Recently, I extracted this message from a fortune cookie, “Change is happening in your life, so go with the flow!” And that is exactly how I teach a Yoga Tune Up® flow class: with an eye toward change and discovery. My previous blogs stated that the essence of a flow class is breath linked to movement, along with a loose structure for such a class.

As we continue our exploration into YTU flow-style classes, consider constructing your class around direction of movement (DOM) at a joint.

Set up a DOM grid as a helpful tool. Across the top itemize joint actions such as:

  • Internal and external rotation
  • Abduction and adduction
  • Flexion and extension
  • Circumduction
  • Elevation and depression
  • Protraction and retraction

Below each action on your grid, insert poses and mini-vinis (mini vinyasas) that articulate these actions. You might find certain YTU exercises hitting on multiple DOMs [ah ha!]. You will certainly find yoga poses that show up in more than one column. Visual learners may find this map is useful in helping present a well-balanced class and learning how to teach yoga flow.

Now that you have categorized your movements by joint action, create a flow class. Decide which joint[s] you want to emphasize; shoulders, hips, spine. Select your poses and weave them together. One key to flow is aligning similar movements. Try it out on yourself. Does it flow? Are your transitions natural? Can you connect your breath to your movement? Don’t forget to insert your check-in pose anywhere and everywhere.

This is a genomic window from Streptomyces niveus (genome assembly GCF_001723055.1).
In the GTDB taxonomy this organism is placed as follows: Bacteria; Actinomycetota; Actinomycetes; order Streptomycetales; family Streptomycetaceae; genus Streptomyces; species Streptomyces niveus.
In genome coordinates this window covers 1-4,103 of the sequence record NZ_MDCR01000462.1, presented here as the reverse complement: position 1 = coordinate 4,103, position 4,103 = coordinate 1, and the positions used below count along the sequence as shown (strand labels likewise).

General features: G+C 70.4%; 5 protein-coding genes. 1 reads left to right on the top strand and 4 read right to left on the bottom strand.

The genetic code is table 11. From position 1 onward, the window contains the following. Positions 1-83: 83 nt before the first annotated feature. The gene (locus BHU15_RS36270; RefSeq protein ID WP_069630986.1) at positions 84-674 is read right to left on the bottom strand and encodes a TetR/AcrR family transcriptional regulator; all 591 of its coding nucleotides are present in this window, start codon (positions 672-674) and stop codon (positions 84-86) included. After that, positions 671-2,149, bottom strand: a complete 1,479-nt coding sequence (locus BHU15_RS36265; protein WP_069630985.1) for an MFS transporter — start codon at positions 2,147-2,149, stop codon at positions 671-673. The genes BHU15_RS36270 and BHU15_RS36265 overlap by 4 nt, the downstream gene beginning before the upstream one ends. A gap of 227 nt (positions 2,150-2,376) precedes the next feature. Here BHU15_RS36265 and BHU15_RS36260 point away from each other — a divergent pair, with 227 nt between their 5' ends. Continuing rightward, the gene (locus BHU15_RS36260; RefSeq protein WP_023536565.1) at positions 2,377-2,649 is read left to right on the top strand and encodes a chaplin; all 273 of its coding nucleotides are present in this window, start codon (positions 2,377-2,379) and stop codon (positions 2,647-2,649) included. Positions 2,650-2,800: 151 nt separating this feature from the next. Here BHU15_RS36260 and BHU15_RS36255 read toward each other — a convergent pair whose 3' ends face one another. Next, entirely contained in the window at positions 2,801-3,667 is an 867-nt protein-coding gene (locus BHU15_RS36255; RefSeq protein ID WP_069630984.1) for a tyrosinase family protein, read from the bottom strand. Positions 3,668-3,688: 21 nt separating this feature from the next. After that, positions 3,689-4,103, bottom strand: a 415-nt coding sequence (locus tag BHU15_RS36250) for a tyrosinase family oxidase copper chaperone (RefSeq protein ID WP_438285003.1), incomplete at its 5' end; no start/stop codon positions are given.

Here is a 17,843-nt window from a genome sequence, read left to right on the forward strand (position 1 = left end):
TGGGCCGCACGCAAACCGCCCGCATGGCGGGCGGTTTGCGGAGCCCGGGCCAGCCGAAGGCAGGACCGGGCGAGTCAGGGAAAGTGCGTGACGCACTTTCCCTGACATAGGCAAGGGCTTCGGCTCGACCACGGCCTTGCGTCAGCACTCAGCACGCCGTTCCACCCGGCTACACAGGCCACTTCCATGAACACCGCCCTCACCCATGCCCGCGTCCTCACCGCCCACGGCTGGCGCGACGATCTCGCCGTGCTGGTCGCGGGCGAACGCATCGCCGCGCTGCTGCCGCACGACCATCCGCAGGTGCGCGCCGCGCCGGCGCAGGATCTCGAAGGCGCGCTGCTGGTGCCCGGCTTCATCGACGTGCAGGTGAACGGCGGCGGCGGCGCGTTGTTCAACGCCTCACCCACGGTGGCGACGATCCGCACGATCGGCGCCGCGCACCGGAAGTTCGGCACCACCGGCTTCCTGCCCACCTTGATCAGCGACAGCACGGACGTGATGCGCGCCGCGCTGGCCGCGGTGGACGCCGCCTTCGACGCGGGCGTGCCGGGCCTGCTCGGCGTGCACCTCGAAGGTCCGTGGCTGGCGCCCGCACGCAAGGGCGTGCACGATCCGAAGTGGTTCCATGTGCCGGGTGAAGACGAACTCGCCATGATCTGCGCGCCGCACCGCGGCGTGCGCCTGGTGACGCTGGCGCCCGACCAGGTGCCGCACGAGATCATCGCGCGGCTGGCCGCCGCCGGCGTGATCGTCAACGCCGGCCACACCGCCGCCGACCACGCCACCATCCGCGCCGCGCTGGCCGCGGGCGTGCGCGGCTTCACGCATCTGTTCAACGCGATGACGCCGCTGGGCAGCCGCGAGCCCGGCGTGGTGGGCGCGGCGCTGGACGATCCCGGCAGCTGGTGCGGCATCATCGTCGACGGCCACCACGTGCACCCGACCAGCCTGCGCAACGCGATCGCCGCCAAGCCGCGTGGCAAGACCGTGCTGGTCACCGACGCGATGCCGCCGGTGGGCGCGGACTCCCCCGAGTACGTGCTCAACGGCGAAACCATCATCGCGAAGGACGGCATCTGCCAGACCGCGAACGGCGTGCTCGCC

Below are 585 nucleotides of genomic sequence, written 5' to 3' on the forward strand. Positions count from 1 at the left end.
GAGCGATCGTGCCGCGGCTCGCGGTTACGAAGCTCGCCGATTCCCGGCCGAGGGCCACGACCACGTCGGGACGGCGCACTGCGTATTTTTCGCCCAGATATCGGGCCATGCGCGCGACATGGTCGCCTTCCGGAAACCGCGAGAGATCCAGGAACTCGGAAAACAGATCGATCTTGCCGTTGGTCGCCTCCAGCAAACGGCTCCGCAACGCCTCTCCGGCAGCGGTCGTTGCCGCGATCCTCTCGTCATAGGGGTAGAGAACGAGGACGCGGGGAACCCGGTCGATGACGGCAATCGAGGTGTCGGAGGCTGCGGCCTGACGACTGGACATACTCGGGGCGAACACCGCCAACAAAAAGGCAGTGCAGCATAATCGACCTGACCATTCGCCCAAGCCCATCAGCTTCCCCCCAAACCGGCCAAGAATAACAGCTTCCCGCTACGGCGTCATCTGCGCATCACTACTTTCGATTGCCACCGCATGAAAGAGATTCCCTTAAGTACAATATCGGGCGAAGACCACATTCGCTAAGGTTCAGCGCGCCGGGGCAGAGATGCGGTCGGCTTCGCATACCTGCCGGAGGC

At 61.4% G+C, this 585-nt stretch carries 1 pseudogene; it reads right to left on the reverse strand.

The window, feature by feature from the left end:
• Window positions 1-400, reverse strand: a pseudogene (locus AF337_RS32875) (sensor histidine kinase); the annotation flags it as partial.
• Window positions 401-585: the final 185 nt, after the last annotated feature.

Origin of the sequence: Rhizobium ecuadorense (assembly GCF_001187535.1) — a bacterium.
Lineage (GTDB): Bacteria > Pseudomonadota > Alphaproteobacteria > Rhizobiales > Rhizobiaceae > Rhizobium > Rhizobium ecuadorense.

A hips class might have child’s pose as a check-in. Begin with a breath assessment in child’s pose, evolve into a mini-vini and your own flowing vinyasa using YTU inspiration such as walk the plank. Standing sequences can transition through warrior I, warrior III, moon rises (seen below), revolved half moon. Or prassarita variations with prassarita lunges. Back bends might flow from warrior III, to half camel and full camel. Hip roll out might include pin and stretch on the quadratus lumborum [QL] with the alpha ball. Wind down with a half happy baby mini-vini, apanasana variations and twists.

A shoulders class might have a simple arm flexion as a check-in. Roll on Therapy Balls at the beginning and progress into your vinyasa. Or, begin with your breath and check-in in pose, then move into DJ arms (seen below), or shoulder flossing before you flow. Standing sequences could have epaulette arm circles while in a warrior 1 or crescent lunge. Strength and stability poses such as dolphin supinate or mega-plank create a natural segue into your wind down. Perhaps your backbends are bridge and bridge lifts. If practicing locust, try adding open sesame. The choices are endless.

Structuring your YTU flow around DOMs is an easy way to educate your students without a lecture. They will simultaneously learn through proprioception and intelligence. Your movement vocabulary along with your language create self-awareness and embodiment for your students. Be creative and they will love you!

Remember, there is no strict formula. Your yoga flow classes will evolve and become as individual as you are. Your special sauce will be informed by the dynamics between you and your students. So go into the movement lab, be open to discovery and have fun!

Liked this article? Read Yoganomics: Teach Smarter, Not Harder